In August this year, Mexican-American guitar legend Trini Lopez – the man once hailed by Gibson as “probably the most exciting young star in the music business” – sadly passed away at the age of 83 after contracting COVID-19.
Born Trinidad Lopez III and hailing from Texas, Trini formed his first band as a teenager and began his recording career in his early 20s. Having eventually scored a residency at PJ’s nightclub in Los Angeles, he was promptly scouted by Frank Sinatra for his new label, Reprise Records.
The Top 10 debut live album Trini Lopez At PJ’s soon followed in ’63, spawning a smash hit single, If I Had a Hammer, and with Trini pictured on the LP cover cradling his beloved Gibson Barney Kessel Regular model, it wasn’t too long before Gibson began hammering on his door for a signature guitar of his own.
In the early 60s while Gibson’s premier solidbody electrics, the Les Paul line, completed their transition to the thin-bodied, double Florentine cutaway design and non-signature/SG designation, the company sought to fill its artist endorsement void with several new models. With electric jazz guitar in its heyday, three of the scene’s hottest players collaborated with Gibson to produce a series of electric archtops.
Subsequently, the Barney Kessel Custom, Barney Kessel Regular and Johnny Smith were launched in ’61, followed by the Tal Farlow in ’62 and the Johnny Smith Double in ’63. Along with the release of the Gibson Everly Brothers flat-top in ’62, and Epiphone Al Caiola and Howard Roberts signature guitars in ’63 and ’64 respectively, Gibson’s Kalamazoo plant boasted an impressive array of new artist models.
Hoping to bolster this line-up with a young, popular rising star, Gibson approached Trini Lopez in ’64, developing two unique signature models later that year. He had already established a strong association with the Barney Kessel Regular, so Trini’s personal spin on this deep-bodied, double Florentine cutaway electric archtop came in the form of the Trini Lopez Deluxe.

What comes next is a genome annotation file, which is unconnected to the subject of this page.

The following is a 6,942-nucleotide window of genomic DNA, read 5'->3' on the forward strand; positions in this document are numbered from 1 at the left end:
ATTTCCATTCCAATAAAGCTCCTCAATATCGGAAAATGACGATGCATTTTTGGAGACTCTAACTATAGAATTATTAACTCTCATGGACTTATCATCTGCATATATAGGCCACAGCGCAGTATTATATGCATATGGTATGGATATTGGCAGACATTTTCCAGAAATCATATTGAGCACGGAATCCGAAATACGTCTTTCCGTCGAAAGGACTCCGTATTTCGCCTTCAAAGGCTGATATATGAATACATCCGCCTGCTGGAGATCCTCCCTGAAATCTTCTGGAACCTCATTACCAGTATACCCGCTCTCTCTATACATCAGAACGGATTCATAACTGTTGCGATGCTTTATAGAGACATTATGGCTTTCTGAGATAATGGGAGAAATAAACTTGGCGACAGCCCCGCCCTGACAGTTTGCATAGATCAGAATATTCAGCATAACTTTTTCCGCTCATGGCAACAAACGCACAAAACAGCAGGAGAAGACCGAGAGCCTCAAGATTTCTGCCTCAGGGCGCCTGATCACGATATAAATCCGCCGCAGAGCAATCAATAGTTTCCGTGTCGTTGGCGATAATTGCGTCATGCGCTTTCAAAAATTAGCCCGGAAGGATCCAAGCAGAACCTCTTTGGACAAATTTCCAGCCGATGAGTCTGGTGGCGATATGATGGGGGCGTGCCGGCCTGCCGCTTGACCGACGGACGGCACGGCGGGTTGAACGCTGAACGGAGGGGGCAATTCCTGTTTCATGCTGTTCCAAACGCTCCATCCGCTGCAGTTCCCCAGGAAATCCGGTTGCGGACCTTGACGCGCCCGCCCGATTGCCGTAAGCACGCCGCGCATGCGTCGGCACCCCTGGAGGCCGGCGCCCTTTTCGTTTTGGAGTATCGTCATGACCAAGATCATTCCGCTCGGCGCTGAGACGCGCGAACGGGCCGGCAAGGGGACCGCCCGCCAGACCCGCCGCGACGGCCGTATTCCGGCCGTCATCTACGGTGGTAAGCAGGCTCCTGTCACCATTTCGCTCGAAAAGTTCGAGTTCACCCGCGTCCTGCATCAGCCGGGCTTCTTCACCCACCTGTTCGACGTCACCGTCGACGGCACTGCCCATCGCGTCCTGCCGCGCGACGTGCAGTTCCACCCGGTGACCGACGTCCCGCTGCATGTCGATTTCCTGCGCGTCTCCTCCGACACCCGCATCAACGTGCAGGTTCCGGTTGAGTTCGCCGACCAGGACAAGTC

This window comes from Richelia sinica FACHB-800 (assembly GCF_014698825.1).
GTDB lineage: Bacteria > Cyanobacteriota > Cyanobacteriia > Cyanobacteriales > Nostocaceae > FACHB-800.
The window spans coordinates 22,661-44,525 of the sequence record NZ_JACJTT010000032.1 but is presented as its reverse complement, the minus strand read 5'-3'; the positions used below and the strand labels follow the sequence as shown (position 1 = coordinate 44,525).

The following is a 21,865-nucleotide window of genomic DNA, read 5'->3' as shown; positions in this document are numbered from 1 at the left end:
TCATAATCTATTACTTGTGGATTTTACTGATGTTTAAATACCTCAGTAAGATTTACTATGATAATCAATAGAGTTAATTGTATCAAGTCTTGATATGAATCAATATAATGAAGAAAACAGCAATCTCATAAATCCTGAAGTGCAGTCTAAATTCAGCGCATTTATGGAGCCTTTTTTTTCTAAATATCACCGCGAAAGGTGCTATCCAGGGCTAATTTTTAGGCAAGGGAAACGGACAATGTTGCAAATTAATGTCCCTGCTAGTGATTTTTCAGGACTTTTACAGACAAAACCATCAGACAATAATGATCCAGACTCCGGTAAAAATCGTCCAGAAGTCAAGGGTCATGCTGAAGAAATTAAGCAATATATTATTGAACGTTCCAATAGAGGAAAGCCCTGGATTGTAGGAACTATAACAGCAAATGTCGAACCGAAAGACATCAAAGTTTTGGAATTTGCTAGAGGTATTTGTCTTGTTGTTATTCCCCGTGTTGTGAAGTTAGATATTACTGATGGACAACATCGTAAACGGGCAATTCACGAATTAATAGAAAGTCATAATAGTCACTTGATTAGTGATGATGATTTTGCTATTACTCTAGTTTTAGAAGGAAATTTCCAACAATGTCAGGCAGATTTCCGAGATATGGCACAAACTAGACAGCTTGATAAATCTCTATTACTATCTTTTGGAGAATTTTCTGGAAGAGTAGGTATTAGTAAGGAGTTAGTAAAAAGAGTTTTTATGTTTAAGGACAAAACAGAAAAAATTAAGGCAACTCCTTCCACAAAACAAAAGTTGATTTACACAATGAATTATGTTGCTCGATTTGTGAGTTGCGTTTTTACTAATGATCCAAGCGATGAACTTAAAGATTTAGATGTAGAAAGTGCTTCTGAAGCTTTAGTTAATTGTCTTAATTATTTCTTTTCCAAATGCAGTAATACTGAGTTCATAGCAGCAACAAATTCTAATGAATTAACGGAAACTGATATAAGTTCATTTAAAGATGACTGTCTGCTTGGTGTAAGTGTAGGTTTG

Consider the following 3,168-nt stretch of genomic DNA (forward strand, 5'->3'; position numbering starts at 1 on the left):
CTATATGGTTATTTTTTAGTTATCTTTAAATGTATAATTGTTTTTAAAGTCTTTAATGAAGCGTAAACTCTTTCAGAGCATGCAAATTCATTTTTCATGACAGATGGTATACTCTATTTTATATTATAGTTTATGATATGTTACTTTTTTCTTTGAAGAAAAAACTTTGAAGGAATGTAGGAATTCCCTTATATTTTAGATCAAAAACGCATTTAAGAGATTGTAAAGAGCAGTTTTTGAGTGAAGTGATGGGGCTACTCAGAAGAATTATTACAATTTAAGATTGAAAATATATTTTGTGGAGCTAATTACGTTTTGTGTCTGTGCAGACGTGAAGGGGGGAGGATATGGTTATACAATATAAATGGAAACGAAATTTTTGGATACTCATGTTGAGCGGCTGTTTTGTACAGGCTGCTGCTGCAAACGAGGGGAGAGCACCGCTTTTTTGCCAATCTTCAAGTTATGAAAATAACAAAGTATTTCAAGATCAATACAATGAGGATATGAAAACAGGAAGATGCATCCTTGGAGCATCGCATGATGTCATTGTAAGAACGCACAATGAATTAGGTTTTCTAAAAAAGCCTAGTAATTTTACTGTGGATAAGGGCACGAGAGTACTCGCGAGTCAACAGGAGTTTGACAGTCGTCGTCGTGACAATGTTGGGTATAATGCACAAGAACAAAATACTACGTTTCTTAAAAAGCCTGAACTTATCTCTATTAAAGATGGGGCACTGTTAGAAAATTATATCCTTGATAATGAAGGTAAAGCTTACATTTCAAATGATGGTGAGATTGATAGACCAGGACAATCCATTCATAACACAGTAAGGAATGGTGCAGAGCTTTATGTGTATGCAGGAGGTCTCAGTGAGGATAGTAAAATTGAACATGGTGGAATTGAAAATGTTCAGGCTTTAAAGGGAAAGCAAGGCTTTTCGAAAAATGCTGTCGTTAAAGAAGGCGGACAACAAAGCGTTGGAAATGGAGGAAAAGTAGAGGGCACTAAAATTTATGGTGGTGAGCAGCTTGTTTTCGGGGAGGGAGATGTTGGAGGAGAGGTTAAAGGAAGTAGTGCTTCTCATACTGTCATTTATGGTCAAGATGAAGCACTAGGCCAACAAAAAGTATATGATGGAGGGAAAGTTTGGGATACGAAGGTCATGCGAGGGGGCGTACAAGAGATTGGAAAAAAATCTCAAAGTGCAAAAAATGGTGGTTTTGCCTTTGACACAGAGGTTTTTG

First production models; 1 11/16” nut; nickel-plated hardware; Cherry finish
T-top humbuckers; nut width decreases; chrome-plated hardware; c. 320 shipped
Sparkling Burgundy and Cherry finishes; c. 485 shipped
‘Bonnet’ knobs change to ‘witch hat’ knobs; c. 785 shipped
c. 240 shipped
c. 110 shipped
Discontinued; c. 25 shipped
Custom Shop reissue; limited run; trapeze or stop tailpiece; Antique Faded Red finish
1964 Trini Lopez Standard Reissue (Artist Collection)
Additionally, in order to capture some of the less traditional end of the market and capitalise on the success of the company’s double-cutaway thinline semis – a revolutionary design concept introduced in ’58 with release of the ES-335T – the Trini Lopez Standard was added to the line. The very first samples of both models were shipped in late ’64, with production beginning in earnest the following year.
Both the Trini Lopez Deluxe and Standard models are easily identified by their diamond-shaped soundholes (in place of regular f-holes) and fretboard inlays.
Both models can be further distinguished by their Fender-like asymmetrical headstocks with all six tuners in a line across the bass side – a feature common to the ‘non-reverse’ Firebird range, also announced in ’65.
The Deluxe is the rarer of the two Trini Lopez models with around 300 shipped in total, whereas the Standard model proved considerably more popular with nearly 2,000 guitars being shipped between 1964 and 1970, when both instruments were discontinued.
Trini was still a highly active musician in later life, appearing on stage at the NAMM Show only last year to talk about his life in music and the release of his new Gibson signature model.
The 1964 Trini Lopez Standard Reissue is currently available from Gibson’s Artist Collection.